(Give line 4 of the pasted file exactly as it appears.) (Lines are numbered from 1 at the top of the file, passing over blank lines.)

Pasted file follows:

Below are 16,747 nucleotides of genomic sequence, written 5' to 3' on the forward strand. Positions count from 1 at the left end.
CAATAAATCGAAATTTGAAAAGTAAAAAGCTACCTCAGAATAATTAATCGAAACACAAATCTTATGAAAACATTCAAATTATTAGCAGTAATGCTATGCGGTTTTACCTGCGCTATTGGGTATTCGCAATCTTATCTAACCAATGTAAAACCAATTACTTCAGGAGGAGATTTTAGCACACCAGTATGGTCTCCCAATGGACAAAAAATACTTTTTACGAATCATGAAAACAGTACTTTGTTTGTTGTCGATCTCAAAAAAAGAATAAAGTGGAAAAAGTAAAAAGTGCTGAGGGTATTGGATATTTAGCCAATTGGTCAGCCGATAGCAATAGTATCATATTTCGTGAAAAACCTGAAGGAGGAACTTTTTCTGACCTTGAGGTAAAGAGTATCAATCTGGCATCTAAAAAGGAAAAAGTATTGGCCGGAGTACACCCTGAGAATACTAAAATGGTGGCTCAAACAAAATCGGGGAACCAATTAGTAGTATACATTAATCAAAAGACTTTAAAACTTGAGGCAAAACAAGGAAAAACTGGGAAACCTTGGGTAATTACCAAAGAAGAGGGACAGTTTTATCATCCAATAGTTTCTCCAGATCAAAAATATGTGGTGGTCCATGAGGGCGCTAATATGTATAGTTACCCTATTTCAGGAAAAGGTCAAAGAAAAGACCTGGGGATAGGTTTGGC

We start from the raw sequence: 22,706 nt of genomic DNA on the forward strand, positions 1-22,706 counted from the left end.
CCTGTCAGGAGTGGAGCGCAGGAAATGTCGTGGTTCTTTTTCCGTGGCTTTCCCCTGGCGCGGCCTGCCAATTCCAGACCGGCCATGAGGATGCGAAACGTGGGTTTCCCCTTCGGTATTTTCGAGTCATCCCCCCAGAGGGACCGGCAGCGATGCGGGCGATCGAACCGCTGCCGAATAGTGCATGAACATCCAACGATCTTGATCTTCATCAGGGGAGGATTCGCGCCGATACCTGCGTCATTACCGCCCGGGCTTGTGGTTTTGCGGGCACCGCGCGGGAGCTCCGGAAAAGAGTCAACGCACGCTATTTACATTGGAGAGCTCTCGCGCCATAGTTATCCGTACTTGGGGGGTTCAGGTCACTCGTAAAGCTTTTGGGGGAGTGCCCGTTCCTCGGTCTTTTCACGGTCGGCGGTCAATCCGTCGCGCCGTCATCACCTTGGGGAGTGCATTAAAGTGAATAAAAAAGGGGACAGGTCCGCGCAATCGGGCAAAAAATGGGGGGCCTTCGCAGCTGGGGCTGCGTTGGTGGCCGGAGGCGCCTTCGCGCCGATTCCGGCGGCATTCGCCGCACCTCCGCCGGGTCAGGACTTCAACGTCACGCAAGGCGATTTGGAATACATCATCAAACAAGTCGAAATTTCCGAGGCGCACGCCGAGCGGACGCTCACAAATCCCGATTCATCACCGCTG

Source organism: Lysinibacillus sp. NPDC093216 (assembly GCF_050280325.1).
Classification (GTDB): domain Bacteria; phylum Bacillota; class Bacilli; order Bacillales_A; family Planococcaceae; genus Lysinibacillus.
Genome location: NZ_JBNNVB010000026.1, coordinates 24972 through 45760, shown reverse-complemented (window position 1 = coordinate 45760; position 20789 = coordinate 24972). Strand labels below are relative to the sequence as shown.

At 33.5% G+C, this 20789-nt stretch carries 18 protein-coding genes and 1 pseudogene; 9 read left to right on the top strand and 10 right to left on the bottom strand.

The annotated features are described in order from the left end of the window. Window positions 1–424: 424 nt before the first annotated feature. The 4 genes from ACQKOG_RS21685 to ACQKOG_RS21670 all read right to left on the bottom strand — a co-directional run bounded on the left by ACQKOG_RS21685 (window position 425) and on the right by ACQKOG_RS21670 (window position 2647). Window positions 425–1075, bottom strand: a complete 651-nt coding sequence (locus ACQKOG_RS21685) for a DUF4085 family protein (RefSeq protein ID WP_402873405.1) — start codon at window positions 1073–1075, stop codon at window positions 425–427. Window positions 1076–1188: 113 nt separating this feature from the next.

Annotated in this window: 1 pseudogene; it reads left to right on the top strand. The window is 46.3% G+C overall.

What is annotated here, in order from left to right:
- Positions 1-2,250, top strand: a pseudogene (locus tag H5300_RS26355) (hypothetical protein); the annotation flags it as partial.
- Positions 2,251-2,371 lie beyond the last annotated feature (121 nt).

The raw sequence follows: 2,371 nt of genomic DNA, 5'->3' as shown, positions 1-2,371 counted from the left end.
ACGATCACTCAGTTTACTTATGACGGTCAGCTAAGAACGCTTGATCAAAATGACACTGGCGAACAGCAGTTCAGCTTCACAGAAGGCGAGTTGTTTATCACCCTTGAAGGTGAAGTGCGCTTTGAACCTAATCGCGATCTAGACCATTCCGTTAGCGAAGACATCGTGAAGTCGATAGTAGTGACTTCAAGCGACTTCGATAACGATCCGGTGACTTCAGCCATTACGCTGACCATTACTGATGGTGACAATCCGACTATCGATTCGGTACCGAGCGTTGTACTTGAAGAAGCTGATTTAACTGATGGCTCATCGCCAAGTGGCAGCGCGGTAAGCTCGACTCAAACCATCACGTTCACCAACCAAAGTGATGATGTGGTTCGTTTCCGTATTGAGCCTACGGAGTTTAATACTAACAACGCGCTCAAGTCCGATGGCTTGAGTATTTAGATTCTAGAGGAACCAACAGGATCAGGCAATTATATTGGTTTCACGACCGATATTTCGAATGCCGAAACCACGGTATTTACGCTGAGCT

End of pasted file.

CCTGTCAGGAGTGGAGCGCAGGAAATGTCGTGGTTCTTTTTCCGTGGCTTTCCCCTGGCGCGGCCTGCCAATTCCAGACCGGCCATGAGGATGCGAAACGTGGGTTTCCCCTTCGGTATTTTCGAGTCATCCCCCCAGAGGGACCGGCAGCGATGCGGGCGATCGAACCGCTGCCGAATAGTGCATGAACATCCAACGATCTTGATCTTCATCAGGGGAGGATTCGCGCCGATACCTGCGTCATTACCGCCCGGGCTTGTGGTTTTGCGGGCACCGCGCGGGAGCTCCGGAAAAGAGTCAACGCACGCTATTTACATTGGAGAGCTCTCGCGCCATAGTTATCCGTACTTGGGGGGTTCAGGTCACTCGTAAAGCTTTTGGGGGAGTGCCCGTTCCTCGGTCTTTTCACGGTCGGCGGTCAATCCGTCGCGCCGTCATCACCTTGGGGAGTGCATTAAAGTGAATAAAAAAGGGGACAGGTCCGCGCAATCGGGCAAAAAATGGGGGGCCTTCGCAGCTGGGGCTGCGTTGGTGGCCGGAGGCGCCTTCGCGCCGATTCCGGCGGCATTCGCCGCACCTCCGCCGGGTCAGGACTTCAACGTCACGCAAGGCGATTTGGAATACATCATCAAACAAGTCGAAATTTCCGAGGCGCACGCCGAGCGGACGCTCACAAATCCCGATTCATCACCGCTG